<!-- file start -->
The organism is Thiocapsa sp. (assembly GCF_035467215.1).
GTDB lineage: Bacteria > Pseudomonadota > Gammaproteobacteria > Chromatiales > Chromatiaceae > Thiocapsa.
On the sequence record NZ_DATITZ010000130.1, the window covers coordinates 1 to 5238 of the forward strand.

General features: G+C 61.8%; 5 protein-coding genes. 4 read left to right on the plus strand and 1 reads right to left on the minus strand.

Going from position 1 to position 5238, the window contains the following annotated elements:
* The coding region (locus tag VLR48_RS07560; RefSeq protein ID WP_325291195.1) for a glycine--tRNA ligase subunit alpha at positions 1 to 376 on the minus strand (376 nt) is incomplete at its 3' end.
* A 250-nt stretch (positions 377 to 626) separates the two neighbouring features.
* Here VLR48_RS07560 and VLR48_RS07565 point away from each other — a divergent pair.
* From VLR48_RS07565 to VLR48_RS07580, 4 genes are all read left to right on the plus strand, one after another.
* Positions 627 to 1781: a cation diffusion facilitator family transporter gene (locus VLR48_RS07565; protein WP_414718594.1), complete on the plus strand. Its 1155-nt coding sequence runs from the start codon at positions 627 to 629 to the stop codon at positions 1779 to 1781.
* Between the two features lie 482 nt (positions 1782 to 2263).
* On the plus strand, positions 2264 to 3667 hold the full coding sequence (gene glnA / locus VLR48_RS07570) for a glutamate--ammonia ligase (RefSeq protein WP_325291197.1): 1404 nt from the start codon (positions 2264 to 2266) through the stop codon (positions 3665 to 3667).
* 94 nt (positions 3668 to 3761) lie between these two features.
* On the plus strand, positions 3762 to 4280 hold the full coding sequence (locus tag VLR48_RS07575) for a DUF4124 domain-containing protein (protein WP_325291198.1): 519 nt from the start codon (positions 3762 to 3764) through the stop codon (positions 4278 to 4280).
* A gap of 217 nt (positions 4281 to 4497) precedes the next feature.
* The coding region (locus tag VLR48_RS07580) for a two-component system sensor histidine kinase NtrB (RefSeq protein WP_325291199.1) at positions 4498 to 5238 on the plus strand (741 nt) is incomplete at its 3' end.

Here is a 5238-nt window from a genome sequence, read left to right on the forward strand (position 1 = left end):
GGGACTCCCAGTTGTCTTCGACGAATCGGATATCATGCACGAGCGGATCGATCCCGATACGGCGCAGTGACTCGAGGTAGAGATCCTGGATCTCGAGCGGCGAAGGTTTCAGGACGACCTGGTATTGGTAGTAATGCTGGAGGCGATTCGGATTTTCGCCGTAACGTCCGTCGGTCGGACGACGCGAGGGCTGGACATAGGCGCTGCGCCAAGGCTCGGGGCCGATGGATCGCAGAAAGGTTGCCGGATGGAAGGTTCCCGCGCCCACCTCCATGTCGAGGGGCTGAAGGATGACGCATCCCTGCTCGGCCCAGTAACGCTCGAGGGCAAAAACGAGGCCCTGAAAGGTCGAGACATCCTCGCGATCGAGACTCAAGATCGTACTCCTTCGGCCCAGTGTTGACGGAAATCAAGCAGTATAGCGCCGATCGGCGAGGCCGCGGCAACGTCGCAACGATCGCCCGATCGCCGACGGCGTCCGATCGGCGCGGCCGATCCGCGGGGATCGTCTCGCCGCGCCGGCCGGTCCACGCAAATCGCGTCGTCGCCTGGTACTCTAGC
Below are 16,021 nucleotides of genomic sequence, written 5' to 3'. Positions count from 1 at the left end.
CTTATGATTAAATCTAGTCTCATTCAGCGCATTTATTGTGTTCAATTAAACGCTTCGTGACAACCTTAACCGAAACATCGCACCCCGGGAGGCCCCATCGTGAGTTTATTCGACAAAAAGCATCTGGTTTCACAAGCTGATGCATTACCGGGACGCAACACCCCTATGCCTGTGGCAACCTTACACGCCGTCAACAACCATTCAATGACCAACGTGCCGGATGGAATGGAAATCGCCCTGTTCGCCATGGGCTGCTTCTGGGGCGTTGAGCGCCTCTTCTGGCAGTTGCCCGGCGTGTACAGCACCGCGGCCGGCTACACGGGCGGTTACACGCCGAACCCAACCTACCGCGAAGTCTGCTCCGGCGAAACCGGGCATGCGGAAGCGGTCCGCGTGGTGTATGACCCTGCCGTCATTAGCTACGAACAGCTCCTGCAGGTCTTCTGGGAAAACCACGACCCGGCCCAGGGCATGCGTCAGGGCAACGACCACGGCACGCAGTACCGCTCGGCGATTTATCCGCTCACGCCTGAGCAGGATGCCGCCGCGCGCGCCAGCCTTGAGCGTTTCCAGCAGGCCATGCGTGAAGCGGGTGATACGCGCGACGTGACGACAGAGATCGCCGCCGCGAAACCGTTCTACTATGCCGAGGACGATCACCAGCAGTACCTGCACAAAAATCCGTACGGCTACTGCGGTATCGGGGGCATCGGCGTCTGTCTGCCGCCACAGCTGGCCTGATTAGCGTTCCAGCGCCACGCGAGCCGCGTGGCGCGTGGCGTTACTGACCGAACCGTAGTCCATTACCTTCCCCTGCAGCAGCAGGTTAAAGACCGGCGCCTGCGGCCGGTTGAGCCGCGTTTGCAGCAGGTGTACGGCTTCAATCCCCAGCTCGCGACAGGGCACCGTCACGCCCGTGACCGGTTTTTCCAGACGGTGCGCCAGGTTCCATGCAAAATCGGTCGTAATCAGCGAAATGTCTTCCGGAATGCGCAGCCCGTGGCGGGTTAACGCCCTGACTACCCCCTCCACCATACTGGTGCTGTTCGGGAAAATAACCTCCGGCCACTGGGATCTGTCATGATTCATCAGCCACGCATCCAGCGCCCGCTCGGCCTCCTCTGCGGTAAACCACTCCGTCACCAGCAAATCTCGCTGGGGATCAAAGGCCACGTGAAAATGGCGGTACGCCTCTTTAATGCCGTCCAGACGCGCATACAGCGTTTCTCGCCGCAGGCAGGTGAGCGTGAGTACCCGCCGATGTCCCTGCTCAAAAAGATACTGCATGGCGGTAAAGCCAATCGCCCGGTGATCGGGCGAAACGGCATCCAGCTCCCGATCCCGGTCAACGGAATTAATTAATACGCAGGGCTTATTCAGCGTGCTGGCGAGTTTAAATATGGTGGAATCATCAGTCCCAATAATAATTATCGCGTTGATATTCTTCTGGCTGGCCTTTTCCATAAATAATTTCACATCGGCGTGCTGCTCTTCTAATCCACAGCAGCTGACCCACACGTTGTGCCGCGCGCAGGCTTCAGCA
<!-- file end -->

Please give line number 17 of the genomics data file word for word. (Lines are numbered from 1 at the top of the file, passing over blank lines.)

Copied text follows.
Here is a 5238-nt window from a genome sequence, read left to right on the forward strand (position 1 = left end):